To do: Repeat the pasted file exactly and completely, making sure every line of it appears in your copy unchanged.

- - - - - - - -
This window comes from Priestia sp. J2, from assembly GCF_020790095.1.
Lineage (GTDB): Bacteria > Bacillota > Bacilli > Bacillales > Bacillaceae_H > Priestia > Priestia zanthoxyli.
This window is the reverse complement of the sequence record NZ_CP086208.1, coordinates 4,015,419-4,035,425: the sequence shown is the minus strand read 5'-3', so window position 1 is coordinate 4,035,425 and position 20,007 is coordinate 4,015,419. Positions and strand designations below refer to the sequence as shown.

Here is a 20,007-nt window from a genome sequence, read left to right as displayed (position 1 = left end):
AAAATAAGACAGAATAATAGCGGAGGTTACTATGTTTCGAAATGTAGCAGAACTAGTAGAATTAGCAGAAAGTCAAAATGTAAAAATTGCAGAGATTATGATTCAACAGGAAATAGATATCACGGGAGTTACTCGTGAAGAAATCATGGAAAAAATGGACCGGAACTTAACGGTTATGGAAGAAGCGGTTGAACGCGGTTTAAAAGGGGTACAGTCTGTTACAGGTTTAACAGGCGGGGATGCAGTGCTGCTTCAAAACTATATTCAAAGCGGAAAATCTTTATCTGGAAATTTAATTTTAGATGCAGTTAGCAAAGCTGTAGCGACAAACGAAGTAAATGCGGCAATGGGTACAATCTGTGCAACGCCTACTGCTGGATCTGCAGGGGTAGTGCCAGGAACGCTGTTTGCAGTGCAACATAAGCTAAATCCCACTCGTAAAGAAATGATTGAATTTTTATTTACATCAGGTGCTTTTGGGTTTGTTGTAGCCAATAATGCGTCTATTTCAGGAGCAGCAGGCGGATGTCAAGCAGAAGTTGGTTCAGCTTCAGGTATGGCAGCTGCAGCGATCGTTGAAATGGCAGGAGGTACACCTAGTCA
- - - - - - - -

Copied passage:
This window comes from Priestia sp. J2, from assembly GCF_020790095.1.
Lineage (GTDB): Bacteria > Bacillota > Bacilli > Bacillales > Bacillaceae_H > Priestia > Priestia zanthoxyli.
This window is the reverse complement of the sequence record NZ_CP086208.1, coordinates 4,015,419-4,035,425: the sequence shown is the minus strand read 5'-3', so window position 1 is coordinate 4,035,425 and position 20,007 is coordinate 4,015,419. Positions and strand designations below refer to the sequence as shown.

Here is a 20,007-nt window from a genome sequence, read left to right as displayed (position 1 = left end):
AAAATAAGACAGAATAATAGCGGAGGTTACTATGTTTCGAAATGTAGCAGAACTAGTAGAATTAGCAGAAAGTCAAAATGTAAAAATTGCAGAGATTATGATTCAACAGGAAATAGATATCACGGGAGTTACTCGTGAAGAAATCATGGAAAAAATGGACCGGAACTTAACGGTTATGGAAGAAGCGGTTGAACGCGGTTTAAAAGGGGTACAGTCTGTTACAGGTTTAACAGGCGGGGATGCAGTGCTGCTTCAAAACTATATTCAAAGCGGAAAATCTTTATCTGGAAATTTAATTTTAGATGCAGTTAGCAAAGCTGTAGCGACAAACGAAGTAAATGCGGCAATGGGTACAATCTGTGCAACGCCTACTGCTGGATCTGCAGGGGTAGTGCCAGGAACGCTGTTTGCAGTGCAACATAAGCTAAATCCCACTCGTAAAGAAATGATTGAATTTTTATTTACATCAGGTGCTTTTGGGTTTGTTGTAGCCAATAATGCGTCTATTTCAGGAGCAGCAGGCGGATGTCAAGCAGAAGTTGGTTCAGCTTCAGGTATGGCAGCTGCAGCGATCGTTGAAATGGCAGGAGGTACACCTAGTCA